But just because dogs can live on a vegan diet, does that necessarily mean they should? We asked, pet nutritionist, Alison Daniel, and this was her response:
“Although dogs are adaptive and have shown they can evolve to tolerate different vegetation, they are still ultimately carnivorous and aren’t able to survive on a solely vegan eating plan. Putting your canine friend on one can cause a number of health problems if not entered into with the utmost care. This is because they simply don’t have access to nutrition, namely a full spectrum of amino acids, vitamin D and B12 amongst other nutrients, they need to survive.”
She went on to say that meat-based diets are preferable:
“However, other diets such as Paleo and Keto, that are essentially based on meat, bones, nuts, seeds and vegetables can prove great for dogs as it’s much closer to a wolf’s diet.”
The Paleolithic diet a.k.a. the Paleo or caveman diet includes foods presumed to have been available to humans during the Paleolithic era—including lean meats, fish, fruits, vegetables, nuts and seeds. It avoids processed foods and limits foods that became common when farming emerged about 10,000 years ago. These foods include dairy products, legumes, grains, alcohol and coffee.
If you’re considering modifying your dog’s diet—be it to Paleo, vegan or something else—it’s important to seek professional advice from a dog nutritionist before you embark on any changes and keep a close eye on your dog’s behaviour. If you notice any negative changes to their mood, appetite or activity levels then talk to your vet who can give you advice based on your dog’s individual needs. Pet nutritionist Alison Daniel shares her advice on what to consider if you’re looking to change your dog’s eating habits:
“If you’re considering changing your dog’s diet, it’s far better to think about how you can give them more fresh, raw or home-cooked meals. You can make lots of delicious plant-based treats at home that contain natural sugars and are still nutritious for your pup without going completely vegan.”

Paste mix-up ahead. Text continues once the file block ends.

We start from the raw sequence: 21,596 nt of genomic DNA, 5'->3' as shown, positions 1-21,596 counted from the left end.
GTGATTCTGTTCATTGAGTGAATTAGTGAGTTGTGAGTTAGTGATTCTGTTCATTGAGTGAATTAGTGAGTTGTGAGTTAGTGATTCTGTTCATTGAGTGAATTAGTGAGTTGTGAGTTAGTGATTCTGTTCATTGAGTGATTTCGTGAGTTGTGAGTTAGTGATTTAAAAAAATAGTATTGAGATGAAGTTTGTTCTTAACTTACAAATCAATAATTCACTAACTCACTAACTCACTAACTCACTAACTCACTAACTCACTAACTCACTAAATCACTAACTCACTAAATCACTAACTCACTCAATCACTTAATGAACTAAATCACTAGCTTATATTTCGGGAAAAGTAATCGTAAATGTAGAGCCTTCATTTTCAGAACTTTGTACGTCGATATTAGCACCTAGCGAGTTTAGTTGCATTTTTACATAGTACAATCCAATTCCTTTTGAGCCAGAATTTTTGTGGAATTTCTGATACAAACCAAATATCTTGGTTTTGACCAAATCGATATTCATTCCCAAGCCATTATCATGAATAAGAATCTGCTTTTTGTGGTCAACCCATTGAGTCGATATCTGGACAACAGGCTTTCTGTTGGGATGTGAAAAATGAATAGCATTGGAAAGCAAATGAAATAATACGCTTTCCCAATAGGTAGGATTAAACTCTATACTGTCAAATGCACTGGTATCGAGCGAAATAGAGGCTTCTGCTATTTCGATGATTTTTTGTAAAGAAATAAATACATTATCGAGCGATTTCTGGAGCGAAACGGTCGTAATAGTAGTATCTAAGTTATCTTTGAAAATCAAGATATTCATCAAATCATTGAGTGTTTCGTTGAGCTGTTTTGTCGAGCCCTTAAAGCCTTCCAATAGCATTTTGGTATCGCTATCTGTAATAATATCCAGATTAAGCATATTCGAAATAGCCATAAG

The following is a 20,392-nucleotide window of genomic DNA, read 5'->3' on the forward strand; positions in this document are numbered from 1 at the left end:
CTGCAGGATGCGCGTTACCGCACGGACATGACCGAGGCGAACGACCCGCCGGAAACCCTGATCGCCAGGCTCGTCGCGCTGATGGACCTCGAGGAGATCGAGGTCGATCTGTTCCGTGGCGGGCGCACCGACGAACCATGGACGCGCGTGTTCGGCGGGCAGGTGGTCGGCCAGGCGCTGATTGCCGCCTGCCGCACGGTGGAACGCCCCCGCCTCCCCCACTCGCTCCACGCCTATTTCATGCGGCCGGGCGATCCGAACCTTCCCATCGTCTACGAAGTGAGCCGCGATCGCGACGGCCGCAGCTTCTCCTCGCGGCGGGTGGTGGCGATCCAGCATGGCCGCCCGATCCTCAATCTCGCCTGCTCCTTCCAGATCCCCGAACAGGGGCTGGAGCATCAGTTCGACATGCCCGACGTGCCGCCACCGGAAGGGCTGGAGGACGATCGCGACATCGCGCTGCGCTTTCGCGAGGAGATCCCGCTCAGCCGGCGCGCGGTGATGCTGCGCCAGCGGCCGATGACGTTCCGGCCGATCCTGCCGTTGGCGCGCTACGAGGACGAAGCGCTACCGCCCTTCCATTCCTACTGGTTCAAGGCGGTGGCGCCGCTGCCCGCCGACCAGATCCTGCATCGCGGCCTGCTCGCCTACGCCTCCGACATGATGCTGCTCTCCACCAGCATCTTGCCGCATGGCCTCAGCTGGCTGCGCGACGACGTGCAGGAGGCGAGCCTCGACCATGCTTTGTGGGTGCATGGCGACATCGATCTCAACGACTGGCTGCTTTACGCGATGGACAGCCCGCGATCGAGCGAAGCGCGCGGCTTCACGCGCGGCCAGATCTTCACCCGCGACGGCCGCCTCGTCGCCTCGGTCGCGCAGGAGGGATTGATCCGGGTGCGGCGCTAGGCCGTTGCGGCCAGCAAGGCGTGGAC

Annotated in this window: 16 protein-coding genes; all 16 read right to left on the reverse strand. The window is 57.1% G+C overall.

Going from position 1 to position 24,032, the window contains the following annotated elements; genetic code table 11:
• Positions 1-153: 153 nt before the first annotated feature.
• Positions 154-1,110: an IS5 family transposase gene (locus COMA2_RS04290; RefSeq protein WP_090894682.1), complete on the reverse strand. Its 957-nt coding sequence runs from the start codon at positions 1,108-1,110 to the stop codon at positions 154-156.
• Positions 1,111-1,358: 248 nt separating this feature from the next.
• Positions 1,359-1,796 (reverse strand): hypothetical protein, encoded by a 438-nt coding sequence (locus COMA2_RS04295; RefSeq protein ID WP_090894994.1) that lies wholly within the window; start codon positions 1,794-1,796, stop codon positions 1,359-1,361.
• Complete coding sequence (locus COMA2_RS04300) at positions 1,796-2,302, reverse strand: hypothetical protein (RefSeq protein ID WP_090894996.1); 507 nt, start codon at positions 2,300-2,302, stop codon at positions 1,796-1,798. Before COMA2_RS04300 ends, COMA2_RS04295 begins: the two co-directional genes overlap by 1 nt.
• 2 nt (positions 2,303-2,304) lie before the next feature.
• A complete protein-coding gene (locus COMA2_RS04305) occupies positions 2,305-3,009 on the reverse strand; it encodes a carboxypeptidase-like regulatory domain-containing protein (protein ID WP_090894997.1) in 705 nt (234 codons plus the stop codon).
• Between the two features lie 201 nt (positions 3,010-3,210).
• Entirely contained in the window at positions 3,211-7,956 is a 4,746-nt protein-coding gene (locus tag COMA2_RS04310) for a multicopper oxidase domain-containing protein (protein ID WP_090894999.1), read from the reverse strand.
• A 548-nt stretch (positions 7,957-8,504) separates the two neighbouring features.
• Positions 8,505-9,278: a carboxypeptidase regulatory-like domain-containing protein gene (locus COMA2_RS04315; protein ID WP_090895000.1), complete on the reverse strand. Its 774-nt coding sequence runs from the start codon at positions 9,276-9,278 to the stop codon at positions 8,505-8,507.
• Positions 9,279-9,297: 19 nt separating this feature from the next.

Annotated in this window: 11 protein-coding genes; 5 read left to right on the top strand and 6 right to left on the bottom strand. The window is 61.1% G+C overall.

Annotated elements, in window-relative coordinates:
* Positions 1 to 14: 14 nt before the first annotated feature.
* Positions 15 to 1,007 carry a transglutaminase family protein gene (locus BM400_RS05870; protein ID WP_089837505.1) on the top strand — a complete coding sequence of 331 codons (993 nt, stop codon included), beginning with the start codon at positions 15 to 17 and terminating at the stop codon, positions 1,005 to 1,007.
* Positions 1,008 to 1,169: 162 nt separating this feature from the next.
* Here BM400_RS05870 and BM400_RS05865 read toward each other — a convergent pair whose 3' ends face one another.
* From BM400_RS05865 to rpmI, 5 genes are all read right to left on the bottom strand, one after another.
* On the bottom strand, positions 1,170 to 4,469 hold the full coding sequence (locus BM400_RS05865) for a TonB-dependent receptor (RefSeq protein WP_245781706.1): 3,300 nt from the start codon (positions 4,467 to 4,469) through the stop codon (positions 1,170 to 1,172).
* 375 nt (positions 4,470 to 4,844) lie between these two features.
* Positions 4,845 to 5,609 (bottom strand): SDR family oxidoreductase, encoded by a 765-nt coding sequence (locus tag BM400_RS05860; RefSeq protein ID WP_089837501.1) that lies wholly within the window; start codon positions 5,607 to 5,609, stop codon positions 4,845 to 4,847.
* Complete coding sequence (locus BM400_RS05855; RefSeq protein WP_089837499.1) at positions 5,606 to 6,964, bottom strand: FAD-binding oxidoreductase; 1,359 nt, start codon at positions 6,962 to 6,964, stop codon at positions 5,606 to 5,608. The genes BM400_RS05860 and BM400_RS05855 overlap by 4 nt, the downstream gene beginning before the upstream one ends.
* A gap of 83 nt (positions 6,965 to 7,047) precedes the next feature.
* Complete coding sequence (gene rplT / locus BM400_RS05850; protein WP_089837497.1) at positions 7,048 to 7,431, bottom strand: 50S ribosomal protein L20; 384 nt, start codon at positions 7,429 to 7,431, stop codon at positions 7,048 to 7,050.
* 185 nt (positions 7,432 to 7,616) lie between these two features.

For dog lovers with strong convictions about eating plant-based diets, it can be challenging to reconcile personal politics with the needs of their dog. But you should trust the advice of your your vet and pet nutritionist.
Here are a few tips to ensure your dog’s diet is healthy, humane and sustainable:
- Select pet food brands with high-quality ingredients that support humane and sustainable farming practices.
- Prepare wholesome homemade dog food using meats from local, trusted sources, and organic or home-grown veggies.
- Compromise by offering your dog vegan treats, and integrating a few meat-free meals per month, while still providing meat-based protein the rest of the time for a balanced omnivorous diet.
- No-Bake Peanut Butter Flaxseed Bites
- No Bake Coco-Nutter Pumpkin Balls
- How to Make Peanut Butter Shortbread Biscuits for Dogs
- The Vegan Dog (New York Times)
- Just because you’re vegan, it doesn’t mean your dog should be (The Independent)
- Vegan Dogs: How Does it Work, and Are They Healthy
- Hypoallergenic Dog Food? Exploring Limited-Ingredient Dog Food for Allergies
- The Top 7 Most Common Food Allergens for Dogs
- Grain-Free Dog Food: Is It Always Better, and Which Brands Are Best?